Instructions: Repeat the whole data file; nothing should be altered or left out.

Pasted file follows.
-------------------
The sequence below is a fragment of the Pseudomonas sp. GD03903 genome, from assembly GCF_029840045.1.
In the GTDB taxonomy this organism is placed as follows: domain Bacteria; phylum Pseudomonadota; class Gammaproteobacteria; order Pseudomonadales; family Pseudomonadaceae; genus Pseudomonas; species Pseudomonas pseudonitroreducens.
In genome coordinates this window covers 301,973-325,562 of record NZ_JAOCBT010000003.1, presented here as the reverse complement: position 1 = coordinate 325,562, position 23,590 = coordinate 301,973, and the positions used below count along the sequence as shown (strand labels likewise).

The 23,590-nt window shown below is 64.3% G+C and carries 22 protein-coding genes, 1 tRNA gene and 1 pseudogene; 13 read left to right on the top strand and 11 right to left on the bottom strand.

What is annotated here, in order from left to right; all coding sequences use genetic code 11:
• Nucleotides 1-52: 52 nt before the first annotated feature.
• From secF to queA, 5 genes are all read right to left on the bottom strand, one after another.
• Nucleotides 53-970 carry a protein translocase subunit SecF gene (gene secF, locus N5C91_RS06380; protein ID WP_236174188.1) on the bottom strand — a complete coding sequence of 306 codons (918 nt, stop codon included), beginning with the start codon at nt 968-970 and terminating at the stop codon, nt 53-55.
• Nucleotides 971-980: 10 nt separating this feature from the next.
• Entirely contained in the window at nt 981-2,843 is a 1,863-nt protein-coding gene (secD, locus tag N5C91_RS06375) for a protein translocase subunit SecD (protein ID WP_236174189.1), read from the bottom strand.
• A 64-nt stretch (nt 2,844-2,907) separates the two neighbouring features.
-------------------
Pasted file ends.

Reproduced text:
The sequence below is a fragment of the Pseudomonas sp. GD03903 genome, from assembly GCF_029840045.1.
In the GTDB taxonomy this organism is placed as follows: domain Bacteria; phylum Pseudomonadota; class Gammaproteobacteria; order Pseudomonadales; family Pseudomonadaceae; genus Pseudomonas; species Pseudomonas pseudonitroreducens.
In genome coordinates this window covers 301,973-325,562 of record NZ_JAOCBT010000003.1, presented here as the reverse complement: position 1 = coordinate 325,562, position 23,590 = coordinate 301,973, and the positions used below count along the sequence as shown (strand labels likewise).

The 23,590-nt window shown below is 64.3% G+C and carries 22 protein-coding genes, 1 tRNA gene and 1 pseudogene; 13 read left to right on the top strand and 11 right to left on the bottom strand.

What is annotated here, in order from left to right; all coding sequences use genetic code 11:
• Nucleotides 1-52: 52 nt before the first annotated feature.
• From secF to queA, 5 genes are all read right to left on the bottom strand, one after another.
• Nucleotides 53-970 carry a protein translocase subunit SecF gene (gene secF, locus N5C91_RS06380; protein ID WP_236174188.1) on the bottom strand — a complete coding sequence of 306 codons (918 nt, stop codon included), beginning with the start codon at nt 968-970 and terminating at the stop codon, nt 53-55.
• Nucleotides 971-980: 10 nt separating this feature from the next.
• Entirely contained in the window at nt 981-2,843 is a 1,863-nt protein-coding gene (secD, locus tag N5C91_RS06375) for a protein translocase subunit SecD (protein ID WP_236174189.1), read from the bottom strand.
• A 64-nt stretch (nt 2,844-2,907) separates the two neighbouring features.